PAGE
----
, upper panel). PEDF expression was also analyzed by immunoblotting lung homogenates (normal volunteers, n = 3 and subjects with IPF, n = 3) with anti-PEDF antibodies. As shown in Figure 2B, PEDF was increased in each of the three IPF lung samples when compared with any of the normal lung samples. Quantitatively, PEDF was increased significantly in IPF lung homogenates compared with normal lung (Figure 2A, lower panel). Dual bands were present in both normal and IPF lung samples despite reducing conditions, suggesting that multiple forms of PEDF may exist within the lung, consistent with prior reports of extensive post-translational modification of PEDF (34).

VEGF Protein is Decreased in BALF from IPF

VEGF and PEDF are expressed in a reciprocal manner in the eye (24). We therefore wanted to determine whether a similar relationship exists within the lung. In doing so, we performed ELISA analyses to measure VEGF abundance in BALF and lung homogenates from a separate group of normal volunteers (n = 8) and patients with IPF (n = 15). As shown in Figure 3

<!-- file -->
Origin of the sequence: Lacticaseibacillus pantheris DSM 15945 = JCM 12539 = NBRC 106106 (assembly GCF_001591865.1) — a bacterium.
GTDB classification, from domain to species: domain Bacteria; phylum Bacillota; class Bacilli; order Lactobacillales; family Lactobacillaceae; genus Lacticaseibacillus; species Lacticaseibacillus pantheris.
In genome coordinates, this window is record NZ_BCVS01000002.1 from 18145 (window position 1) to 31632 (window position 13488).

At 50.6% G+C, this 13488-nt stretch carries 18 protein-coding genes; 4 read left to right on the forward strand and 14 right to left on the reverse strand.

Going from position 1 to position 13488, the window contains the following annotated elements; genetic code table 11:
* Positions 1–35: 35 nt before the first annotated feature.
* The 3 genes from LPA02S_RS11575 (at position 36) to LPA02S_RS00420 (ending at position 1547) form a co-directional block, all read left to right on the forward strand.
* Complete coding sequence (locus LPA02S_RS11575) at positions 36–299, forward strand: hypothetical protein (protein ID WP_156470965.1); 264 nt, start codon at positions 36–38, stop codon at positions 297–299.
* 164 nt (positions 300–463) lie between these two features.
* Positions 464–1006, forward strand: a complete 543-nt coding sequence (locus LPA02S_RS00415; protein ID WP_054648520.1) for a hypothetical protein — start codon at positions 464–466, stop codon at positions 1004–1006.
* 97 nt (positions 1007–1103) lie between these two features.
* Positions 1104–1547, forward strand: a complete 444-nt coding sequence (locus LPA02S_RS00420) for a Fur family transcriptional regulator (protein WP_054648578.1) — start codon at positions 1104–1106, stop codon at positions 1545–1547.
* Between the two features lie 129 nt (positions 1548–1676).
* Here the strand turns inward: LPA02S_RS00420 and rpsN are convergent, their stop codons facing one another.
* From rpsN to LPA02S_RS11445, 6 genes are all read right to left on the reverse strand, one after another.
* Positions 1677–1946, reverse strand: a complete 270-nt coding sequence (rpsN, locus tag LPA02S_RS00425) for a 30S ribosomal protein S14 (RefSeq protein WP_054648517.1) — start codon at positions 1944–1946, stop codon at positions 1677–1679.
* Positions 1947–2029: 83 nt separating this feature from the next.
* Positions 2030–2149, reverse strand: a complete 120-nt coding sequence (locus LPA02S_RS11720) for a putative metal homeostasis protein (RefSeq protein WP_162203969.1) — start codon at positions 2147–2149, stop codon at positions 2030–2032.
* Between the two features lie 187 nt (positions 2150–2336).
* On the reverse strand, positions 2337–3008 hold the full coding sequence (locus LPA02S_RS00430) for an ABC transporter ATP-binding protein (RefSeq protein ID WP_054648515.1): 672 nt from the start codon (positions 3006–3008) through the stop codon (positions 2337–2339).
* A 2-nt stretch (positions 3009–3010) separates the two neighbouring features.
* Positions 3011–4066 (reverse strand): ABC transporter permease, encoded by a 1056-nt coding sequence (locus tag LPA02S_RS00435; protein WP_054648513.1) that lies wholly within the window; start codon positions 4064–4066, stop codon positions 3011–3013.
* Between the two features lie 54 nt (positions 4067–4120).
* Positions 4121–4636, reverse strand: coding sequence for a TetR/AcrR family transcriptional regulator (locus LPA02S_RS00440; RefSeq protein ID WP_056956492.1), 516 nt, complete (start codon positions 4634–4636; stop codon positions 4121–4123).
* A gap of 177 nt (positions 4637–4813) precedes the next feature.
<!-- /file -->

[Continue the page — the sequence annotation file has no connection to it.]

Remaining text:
, VEGF expression was decreased significantly in BALF subjects with IPF compared with that in normal control subjects, as previously suggested (46, 47). Surprisingly, VEGF was not significantly different in lung homogenates. Therefore, regional differences in VEGF expression may exist within the different compartments of the IPF lung.

PEDF Is Expressed in the Fibroblastic Focus of IPF

We performed immunohistochemical staining to assess the spatial distribution of PEDF in lung biopsy samples from a separate group of normal subjects and patients with COP and IPF. In normal lung, PEDF localized to the epithelium adjacent to mucous glands, vessels, alveolar structures, presumably type I pneumocytes, capillaries, and interstitial pericytes (Figures 4A–4C)

. In COP, PEDF was present in a similar distribution to that seen in the normal lung. PEDF was detected in 47 of 217 (17.8%) Masson bodies (Figures 4D–4F). In UIP, PEDF was present in a similar distribution to that seen in the normal lung but was prominently expressed within the fibrotic interstitium (Figures 4G–4I). In 81 of 89 (91.0%) fibroblastic foci from IPF/UIP samples, PEDF was present within fibroblastic foci. PEDF expression was present within the alveolar epithelium throughout the lung but most prominent in areas overlying the fibroblastic foci (Figures 4F and 4I). PEDF is, therefore, expressed to a greater extent within the fibroblastic foci in UIP than in the Masson bodies of COP.

VEGF Is Absent in the Fibroblastic Focus of IPF